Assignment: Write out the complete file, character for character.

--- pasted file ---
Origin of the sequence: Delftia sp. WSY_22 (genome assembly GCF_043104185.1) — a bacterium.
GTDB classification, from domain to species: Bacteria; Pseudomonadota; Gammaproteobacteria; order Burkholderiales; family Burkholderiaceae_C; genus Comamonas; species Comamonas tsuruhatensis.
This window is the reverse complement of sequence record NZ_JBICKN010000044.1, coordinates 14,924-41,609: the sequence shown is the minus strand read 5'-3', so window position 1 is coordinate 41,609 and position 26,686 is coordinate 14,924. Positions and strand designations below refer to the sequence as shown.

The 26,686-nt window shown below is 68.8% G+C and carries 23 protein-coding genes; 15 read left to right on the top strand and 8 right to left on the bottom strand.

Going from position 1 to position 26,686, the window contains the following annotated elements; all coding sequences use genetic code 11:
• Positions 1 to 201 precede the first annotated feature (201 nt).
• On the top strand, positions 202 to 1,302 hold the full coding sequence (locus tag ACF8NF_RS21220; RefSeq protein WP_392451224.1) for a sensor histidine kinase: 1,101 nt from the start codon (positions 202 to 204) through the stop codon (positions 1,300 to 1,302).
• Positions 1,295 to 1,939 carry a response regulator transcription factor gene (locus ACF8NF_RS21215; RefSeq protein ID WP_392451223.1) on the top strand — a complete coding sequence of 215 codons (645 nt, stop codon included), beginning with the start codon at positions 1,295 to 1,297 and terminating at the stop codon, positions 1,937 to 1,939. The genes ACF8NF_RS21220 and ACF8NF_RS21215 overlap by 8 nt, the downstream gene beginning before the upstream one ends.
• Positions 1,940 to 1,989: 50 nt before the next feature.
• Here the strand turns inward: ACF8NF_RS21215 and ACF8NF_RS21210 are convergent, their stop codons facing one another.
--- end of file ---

Origin of the sequence: Delftia sp. WSY_22 (genome assembly GCF_043104185.1) — a bacterium.
GTDB classification, from domain to species: Bacteria; Pseudomonadota; Gammaproteobacteria; order Burkholderiales; family Burkholderiaceae_C; genus Comamonas; species Comamonas tsuruhatensis.
This window is the reverse complement of sequence record NZ_JBICKN010000044.1, coordinates 14,924-41,609: the sequence shown is the minus strand read 5'-3', so window position 1 is coordinate 41,609 and position 26,686 is coordinate 14,924. Positions and strand designations below refer to the sequence as shown.

The 26,686-nt window shown below is 68.8% G+C and carries 23 protein-coding genes; 15 read left to right on the top strand and 8 right to left on the bottom strand.

Going from position 1 to position 26,686, the window contains the following annotated elements; all coding sequences use genetic code 11:
• Positions 1 to 201 precede the first annotated feature (201 nt).
• On the top strand, positions 202 to 1,302 hold the full coding sequence (locus tag ACF8NF_RS21220; RefSeq protein WP_392451224.1) for a sensor histidine kinase: 1,101 nt from the start codon (positions 202 to 204) through the stop codon (positions 1,300 to 1,302).
• Positions 1,295 to 1,939 carry a response regulator transcription factor gene (locus ACF8NF_RS21215; RefSeq protein ID WP_392451223.1) on the top strand — a complete coding sequence of 215 codons (645 nt, stop codon included), beginning with the start codon at positions 1,295 to 1,297 and terminating at the stop codon, positions 1,937 to 1,939. The genes ACF8NF_RS21220 and ACF8NF_RS21215 overlap by 8 nt, the downstream gene beginning before the upstream one ends.
• Positions 1,940 to 1,989: 50 nt before the next feature.
• Here the strand turns inward: ACF8NF_RS21215 and ACF8NF_RS21210 are convergent, their stop codons facing one another.